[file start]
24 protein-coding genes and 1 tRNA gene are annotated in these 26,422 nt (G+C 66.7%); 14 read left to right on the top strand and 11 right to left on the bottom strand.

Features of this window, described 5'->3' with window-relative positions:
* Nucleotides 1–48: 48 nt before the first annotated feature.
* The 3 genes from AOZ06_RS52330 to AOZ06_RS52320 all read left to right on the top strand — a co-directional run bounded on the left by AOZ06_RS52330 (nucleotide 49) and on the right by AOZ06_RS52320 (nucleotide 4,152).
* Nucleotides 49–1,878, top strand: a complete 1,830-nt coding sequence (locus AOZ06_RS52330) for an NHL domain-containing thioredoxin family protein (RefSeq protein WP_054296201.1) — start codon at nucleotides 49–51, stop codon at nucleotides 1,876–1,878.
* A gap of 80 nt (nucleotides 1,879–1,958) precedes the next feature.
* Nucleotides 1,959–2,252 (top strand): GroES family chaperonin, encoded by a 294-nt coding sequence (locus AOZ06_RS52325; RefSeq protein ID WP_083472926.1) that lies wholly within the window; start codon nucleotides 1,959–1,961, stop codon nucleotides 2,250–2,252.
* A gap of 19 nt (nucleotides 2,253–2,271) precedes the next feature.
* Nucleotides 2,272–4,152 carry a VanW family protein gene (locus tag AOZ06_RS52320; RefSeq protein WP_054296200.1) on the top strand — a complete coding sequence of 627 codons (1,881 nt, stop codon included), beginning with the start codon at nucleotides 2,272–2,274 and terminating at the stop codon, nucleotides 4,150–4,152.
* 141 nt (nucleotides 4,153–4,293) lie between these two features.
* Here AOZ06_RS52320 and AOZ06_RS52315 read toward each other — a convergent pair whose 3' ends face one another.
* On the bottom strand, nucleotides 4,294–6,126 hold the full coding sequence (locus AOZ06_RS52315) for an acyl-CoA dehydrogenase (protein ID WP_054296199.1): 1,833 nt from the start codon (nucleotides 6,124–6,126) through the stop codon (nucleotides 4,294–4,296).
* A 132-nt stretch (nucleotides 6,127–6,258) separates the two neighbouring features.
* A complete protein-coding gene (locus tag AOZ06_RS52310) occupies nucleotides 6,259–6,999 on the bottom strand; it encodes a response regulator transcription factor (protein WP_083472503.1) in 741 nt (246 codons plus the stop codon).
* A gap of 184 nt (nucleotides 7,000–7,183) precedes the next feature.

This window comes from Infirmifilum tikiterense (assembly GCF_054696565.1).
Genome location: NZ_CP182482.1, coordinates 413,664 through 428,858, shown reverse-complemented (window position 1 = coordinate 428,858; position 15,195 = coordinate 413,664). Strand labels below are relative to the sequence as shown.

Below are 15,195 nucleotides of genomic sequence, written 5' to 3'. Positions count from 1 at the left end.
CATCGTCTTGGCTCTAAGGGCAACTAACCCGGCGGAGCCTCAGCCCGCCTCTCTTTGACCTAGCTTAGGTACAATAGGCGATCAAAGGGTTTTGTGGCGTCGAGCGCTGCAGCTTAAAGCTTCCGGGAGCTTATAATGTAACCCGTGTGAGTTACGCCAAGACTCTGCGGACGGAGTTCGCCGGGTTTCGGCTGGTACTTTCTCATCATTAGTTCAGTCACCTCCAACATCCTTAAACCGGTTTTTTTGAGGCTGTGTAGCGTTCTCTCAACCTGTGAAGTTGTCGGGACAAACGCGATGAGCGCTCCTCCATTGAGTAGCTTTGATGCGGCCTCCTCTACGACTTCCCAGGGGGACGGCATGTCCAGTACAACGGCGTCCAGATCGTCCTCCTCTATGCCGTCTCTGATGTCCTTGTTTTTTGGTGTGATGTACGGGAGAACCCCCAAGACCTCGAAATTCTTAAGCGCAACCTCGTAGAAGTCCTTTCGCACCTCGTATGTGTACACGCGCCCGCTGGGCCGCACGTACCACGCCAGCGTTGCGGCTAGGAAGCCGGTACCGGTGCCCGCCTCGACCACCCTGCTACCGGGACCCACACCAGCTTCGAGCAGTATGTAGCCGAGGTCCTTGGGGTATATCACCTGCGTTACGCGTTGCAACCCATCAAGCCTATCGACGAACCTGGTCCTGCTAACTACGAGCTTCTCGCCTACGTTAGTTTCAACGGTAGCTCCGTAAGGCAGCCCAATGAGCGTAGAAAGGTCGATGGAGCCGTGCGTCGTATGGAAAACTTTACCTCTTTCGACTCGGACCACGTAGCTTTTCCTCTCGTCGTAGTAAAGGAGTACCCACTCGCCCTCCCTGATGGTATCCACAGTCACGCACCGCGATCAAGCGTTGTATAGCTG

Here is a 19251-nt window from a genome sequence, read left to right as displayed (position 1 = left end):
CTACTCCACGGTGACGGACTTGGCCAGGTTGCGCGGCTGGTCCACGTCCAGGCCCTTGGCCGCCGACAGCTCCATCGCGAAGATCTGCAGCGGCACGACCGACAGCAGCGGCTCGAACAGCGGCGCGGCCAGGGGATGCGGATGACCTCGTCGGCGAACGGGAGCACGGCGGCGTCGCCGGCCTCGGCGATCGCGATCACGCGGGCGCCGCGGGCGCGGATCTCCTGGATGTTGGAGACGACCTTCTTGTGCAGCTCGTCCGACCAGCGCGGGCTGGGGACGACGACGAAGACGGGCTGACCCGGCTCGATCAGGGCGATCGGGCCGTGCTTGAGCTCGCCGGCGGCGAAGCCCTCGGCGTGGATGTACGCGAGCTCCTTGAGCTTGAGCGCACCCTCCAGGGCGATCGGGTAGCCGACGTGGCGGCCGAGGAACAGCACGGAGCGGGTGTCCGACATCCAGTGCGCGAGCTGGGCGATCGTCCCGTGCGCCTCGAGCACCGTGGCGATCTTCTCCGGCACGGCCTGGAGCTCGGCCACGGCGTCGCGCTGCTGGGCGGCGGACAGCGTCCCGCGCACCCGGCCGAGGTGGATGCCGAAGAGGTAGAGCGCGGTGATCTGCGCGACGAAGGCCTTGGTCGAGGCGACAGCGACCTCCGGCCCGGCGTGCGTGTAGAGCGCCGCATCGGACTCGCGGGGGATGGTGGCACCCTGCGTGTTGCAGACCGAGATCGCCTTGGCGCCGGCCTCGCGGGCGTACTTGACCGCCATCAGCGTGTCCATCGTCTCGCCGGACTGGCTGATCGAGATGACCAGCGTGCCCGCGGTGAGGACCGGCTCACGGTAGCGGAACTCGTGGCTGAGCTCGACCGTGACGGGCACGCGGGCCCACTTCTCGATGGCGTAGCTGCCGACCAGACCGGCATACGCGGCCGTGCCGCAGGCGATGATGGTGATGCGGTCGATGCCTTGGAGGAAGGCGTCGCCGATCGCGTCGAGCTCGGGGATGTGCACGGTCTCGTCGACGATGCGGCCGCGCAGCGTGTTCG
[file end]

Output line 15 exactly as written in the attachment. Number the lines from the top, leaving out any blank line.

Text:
* A gap of 184 nt (nucleotides 7,000–7,183) precedes the next feature.